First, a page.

Mere Christianity: Foundations

It’s Wednesday! It’s the day that my amigo and co-facilitator, Jason Stasyszen and I have our regularly scheduled book discussion. This week, we’re beginning a new series of discussions on the classic work by CS Lewis, Mere Christianity. We love to have you participate whether you’ve done the reading or not, so feel free to stay and weigh in with your thoughts and opinions! If you’ve written a post about Mere Christianity, we invite you to link your post at the widget at the bottom.

The first chapter of Mere Christianity is titled: “The Law of Human Nature.” I have to admit, for a few paragraphs, I was floundering, wondering where in the world Lewis was going. And then, it struck me that he was laying a foundation.

“Each man is at every moment subject to several sets of law but there is only one of these which he is free to disobey. As a body, he is subjected to gravitation and cannot disobey it… As an organism, he is subjected to various biological laws which he cannot disobey… but the law which is peculiar to his human nature… is the one he can disobey if he chooses. This law was called the Law of Nature because people thought that every one knew it by nature and did not need to be taught it.” (Lewis, 18.)

Lewis’ point ends up being that we are all born with an internal sense of right and wrong, fair and unfair, decency and indecency. We’re born with a standard. We know when we’re being cheated or mistreated or when we’re cheating or mistreating others because of the standard within us. And when he comes to the end of the chapter, he makes the statement that grabbed me above all others in this chapter:

“These…are the foundation of all clear thinking about ourselves and the universe we live in.” (Lewis, 21.)

First and foremost, I agree with Lewis’ belief about the law of human nature. I agree that there is a standard and that deep inside of us, we know that. But the more important thing to me was that Lewis started his book by establishing a foundation. Instead of beginning, as many do, by throwing a number of theories at us and then sorting them out throughout the book, he starts with a one clear belief from which he will continue to build.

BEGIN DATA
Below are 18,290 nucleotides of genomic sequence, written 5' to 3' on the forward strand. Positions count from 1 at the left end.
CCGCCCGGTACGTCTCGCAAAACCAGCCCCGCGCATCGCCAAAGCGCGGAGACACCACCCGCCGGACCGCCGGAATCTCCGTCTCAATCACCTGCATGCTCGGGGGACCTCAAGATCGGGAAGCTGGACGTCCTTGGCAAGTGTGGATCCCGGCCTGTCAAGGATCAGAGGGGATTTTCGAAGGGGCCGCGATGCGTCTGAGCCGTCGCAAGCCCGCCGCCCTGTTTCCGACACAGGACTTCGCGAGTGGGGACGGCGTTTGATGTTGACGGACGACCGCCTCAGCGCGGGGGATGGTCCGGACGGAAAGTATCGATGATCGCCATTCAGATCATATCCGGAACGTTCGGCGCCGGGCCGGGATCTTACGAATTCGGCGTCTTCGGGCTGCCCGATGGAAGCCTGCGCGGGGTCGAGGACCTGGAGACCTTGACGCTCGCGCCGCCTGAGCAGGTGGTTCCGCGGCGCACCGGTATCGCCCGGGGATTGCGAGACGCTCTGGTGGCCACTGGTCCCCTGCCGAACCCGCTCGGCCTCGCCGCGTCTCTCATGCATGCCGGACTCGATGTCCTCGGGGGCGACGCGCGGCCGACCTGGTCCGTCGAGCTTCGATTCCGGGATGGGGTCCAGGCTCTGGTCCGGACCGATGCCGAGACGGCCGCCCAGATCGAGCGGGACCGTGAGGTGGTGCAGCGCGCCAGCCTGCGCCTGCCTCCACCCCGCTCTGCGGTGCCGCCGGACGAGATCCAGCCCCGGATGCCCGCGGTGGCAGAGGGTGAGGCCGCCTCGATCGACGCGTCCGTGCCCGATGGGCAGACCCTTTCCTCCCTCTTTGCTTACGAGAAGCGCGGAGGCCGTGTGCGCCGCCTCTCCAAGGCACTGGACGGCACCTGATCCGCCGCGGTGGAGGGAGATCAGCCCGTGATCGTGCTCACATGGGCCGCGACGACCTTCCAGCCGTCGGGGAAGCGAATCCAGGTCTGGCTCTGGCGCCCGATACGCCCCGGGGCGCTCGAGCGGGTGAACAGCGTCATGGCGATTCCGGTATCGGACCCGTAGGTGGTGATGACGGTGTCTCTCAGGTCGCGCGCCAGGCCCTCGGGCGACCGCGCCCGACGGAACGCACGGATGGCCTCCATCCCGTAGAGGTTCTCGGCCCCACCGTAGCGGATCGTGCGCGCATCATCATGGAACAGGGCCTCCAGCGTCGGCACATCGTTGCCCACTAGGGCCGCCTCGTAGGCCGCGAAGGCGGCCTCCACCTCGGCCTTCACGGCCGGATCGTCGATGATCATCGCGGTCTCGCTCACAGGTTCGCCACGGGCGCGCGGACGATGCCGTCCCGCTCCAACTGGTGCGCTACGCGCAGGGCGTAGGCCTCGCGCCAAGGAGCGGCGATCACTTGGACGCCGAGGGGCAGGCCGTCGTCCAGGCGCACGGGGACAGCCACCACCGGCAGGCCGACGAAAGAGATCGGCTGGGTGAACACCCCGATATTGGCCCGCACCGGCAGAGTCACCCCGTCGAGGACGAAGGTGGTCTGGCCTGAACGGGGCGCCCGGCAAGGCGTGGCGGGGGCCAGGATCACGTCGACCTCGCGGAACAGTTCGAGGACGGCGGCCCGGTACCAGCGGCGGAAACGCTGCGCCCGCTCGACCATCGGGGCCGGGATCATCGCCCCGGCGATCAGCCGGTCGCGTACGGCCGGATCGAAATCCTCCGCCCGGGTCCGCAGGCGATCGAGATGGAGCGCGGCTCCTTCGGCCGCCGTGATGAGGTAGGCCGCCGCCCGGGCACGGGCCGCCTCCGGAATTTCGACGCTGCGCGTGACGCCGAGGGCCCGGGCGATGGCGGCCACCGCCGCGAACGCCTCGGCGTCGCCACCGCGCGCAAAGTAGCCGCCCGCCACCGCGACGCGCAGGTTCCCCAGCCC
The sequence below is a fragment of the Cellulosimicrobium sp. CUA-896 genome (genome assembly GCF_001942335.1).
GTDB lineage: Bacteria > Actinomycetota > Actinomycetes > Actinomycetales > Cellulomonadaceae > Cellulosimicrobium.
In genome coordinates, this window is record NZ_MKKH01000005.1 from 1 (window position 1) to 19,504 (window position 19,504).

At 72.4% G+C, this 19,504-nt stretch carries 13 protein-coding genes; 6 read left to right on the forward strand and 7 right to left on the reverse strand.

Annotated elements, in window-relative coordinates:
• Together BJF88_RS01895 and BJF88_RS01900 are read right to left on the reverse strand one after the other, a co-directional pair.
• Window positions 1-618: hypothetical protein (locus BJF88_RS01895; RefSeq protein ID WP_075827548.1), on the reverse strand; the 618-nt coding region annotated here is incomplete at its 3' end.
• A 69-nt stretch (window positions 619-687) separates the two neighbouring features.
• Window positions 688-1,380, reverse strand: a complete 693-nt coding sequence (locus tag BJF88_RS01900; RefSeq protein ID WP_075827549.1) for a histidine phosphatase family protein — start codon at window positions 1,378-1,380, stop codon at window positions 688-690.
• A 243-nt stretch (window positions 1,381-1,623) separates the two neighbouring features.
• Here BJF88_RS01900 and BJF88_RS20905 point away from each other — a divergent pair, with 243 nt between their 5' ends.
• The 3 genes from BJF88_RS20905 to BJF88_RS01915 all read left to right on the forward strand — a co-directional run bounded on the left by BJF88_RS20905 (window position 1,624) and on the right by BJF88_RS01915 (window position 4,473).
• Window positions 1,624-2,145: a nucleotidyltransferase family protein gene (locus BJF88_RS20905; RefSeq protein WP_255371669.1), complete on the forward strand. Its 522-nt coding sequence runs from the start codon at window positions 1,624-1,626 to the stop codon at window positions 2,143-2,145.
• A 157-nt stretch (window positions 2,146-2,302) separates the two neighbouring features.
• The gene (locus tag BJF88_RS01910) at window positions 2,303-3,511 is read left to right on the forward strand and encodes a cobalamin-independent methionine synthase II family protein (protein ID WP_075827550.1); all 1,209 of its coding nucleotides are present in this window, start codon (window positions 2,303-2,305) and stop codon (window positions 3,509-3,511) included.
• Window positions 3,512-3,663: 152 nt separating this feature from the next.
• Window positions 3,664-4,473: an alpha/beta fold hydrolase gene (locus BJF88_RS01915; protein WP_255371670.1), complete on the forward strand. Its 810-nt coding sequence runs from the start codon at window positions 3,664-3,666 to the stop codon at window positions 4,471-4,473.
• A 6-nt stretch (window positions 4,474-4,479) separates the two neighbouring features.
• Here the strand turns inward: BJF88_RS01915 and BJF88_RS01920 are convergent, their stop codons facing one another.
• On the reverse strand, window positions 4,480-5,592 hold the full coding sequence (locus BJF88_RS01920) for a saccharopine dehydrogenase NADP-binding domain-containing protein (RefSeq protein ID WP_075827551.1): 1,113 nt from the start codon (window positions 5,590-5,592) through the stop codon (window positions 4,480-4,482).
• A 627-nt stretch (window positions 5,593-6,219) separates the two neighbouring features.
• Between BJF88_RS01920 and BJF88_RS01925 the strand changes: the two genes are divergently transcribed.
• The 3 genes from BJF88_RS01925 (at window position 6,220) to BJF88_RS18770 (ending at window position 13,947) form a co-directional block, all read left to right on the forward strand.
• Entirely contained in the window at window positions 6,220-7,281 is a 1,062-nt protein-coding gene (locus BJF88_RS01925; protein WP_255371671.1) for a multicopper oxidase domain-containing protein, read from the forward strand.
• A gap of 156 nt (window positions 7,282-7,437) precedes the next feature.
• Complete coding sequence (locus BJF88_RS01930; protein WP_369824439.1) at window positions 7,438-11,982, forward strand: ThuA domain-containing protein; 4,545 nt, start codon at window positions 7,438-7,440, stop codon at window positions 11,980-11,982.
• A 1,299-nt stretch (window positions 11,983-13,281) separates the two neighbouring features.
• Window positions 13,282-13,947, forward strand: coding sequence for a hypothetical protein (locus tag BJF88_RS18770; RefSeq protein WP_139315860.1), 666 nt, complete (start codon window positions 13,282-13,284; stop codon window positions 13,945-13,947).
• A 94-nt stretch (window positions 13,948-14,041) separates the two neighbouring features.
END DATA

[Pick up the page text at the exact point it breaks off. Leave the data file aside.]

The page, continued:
I think this is most important to me at this point in my life because as someone who travels in multiple circles (some Christian, some secular) there are so many different and often opposing doctrines and agendas being thrown at me at one time. Honestly, I often don’t know what to believe or where to start looking for answers and that causes confusion. A simple example of how this plays out in my life is how I rarely retweet others’ links on Twitter anymore unless I know the writer quite well. Why? Because I don’t always know and understand where the writers are coming from and whether or not I agree with them. And I strongly believe that I should be careful about passing on erroneous facts or theories because I honestly believe that we are responsible for what we endorse. All of this makes it especially important to me that Lewis laid a clear foundation at the beginning. He basically said, “This is what I believe. This is what everything else I say is built on. These are the lenses the rest of the book will be seen through.” And as icing on the cake, I agree with his foundation.